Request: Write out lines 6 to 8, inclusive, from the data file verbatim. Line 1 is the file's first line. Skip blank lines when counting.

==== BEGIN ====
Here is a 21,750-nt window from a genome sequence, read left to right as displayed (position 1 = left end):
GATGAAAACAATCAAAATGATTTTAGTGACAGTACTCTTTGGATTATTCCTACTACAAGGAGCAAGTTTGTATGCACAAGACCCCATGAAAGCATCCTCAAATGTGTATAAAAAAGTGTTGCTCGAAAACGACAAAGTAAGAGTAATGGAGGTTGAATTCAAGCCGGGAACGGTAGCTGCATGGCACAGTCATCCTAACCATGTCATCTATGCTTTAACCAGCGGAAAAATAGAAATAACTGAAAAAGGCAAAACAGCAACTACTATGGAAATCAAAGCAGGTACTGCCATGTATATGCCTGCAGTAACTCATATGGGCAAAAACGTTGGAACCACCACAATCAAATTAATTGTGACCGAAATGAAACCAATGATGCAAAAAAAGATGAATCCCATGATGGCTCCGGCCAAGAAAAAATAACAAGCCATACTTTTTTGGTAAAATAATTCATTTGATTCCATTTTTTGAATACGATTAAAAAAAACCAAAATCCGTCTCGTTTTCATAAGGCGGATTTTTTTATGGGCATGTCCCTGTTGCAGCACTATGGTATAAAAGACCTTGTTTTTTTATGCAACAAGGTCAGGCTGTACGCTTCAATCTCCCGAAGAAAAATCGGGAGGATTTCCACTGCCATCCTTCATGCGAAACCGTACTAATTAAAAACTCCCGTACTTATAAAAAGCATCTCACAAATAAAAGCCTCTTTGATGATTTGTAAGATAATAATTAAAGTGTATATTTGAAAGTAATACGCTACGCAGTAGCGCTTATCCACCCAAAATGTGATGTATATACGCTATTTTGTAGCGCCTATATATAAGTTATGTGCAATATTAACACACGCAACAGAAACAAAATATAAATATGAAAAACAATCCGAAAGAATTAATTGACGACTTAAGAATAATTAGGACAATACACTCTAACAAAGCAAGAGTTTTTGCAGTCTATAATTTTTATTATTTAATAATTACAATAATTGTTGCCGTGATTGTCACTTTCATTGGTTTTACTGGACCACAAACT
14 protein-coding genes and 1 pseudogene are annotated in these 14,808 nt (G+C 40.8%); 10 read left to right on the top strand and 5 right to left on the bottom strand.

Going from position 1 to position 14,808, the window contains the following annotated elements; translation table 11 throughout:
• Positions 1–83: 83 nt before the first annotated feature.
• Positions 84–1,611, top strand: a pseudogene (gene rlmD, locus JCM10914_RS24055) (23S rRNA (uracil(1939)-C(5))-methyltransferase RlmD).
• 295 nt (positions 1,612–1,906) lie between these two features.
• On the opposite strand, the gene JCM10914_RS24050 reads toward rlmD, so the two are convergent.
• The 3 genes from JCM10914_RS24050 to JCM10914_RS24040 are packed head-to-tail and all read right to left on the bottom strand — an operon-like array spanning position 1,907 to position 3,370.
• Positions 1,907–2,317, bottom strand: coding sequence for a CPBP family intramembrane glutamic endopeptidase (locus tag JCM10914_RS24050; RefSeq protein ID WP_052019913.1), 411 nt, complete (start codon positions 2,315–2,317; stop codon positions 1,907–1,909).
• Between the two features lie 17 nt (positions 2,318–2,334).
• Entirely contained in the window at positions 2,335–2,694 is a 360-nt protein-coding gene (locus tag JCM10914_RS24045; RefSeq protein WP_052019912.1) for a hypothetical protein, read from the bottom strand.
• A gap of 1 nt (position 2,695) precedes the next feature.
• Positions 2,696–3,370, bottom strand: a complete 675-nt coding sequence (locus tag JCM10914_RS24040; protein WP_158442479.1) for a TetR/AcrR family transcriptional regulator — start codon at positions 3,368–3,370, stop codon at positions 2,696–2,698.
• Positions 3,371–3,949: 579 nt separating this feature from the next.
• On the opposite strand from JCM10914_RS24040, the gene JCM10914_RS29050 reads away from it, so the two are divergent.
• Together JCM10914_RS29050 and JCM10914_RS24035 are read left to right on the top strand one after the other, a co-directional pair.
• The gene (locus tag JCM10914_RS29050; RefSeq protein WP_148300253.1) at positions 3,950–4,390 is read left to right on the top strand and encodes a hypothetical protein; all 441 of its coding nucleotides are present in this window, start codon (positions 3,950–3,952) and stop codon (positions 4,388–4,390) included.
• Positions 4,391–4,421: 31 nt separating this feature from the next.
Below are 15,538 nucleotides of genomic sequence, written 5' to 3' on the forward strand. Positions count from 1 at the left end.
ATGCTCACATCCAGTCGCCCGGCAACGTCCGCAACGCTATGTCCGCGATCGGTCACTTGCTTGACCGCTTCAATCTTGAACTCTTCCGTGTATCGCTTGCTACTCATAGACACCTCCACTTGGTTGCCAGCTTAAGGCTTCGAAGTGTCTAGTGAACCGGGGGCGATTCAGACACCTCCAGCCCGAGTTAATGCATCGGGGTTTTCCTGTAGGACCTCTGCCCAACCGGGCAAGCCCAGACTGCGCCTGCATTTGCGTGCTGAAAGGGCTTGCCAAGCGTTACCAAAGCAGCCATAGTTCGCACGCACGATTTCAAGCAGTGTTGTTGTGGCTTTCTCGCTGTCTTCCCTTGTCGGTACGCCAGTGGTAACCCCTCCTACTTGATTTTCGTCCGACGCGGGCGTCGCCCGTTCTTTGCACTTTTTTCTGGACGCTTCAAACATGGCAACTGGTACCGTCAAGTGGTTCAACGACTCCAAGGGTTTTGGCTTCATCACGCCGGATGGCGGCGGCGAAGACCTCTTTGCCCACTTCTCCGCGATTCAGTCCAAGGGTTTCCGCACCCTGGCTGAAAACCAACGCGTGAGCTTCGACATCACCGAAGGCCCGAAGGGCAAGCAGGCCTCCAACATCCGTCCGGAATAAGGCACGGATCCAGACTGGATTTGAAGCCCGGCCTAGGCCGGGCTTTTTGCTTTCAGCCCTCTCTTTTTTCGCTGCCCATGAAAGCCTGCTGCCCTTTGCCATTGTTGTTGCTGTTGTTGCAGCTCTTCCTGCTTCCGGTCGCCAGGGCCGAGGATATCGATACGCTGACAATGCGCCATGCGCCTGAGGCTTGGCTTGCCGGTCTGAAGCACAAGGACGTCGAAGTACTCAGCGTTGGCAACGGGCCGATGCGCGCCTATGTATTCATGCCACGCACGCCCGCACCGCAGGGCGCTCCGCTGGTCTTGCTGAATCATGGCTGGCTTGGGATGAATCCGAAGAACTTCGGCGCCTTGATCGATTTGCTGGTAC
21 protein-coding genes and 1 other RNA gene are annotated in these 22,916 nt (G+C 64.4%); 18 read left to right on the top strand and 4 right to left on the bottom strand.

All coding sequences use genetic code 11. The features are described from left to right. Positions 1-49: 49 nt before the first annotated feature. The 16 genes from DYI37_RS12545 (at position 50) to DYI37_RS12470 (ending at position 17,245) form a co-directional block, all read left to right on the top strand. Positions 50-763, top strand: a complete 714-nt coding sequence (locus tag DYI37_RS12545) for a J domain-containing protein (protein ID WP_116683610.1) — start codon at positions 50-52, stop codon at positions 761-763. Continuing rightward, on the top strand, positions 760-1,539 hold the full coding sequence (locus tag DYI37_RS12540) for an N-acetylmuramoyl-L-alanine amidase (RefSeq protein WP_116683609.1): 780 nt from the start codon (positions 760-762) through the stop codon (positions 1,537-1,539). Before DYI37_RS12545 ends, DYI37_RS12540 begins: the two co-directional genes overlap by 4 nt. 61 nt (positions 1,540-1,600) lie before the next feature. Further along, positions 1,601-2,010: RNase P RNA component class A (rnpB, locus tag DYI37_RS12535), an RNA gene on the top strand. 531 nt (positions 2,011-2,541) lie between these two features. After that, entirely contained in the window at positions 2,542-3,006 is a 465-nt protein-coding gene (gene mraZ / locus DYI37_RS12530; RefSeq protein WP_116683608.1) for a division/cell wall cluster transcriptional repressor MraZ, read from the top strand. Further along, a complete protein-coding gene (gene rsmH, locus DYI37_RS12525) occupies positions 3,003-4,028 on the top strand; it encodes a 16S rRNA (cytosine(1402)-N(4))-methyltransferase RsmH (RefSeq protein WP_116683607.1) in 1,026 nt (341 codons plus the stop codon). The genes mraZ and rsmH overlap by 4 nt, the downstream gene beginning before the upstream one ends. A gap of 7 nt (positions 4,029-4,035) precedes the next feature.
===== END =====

• Positions 84–1,611, top strand: a pseudogene (gene rlmD, locus JCM10914_RS24055) (23S rRNA (uracil(1939)-C(5))-methyltransferase RlmD).
• 295 nt (positions 1,612–1,906) lie between these two features.
• On the opposite strand, the gene JCM10914_RS24050 reads toward rlmD, so the two are convergent.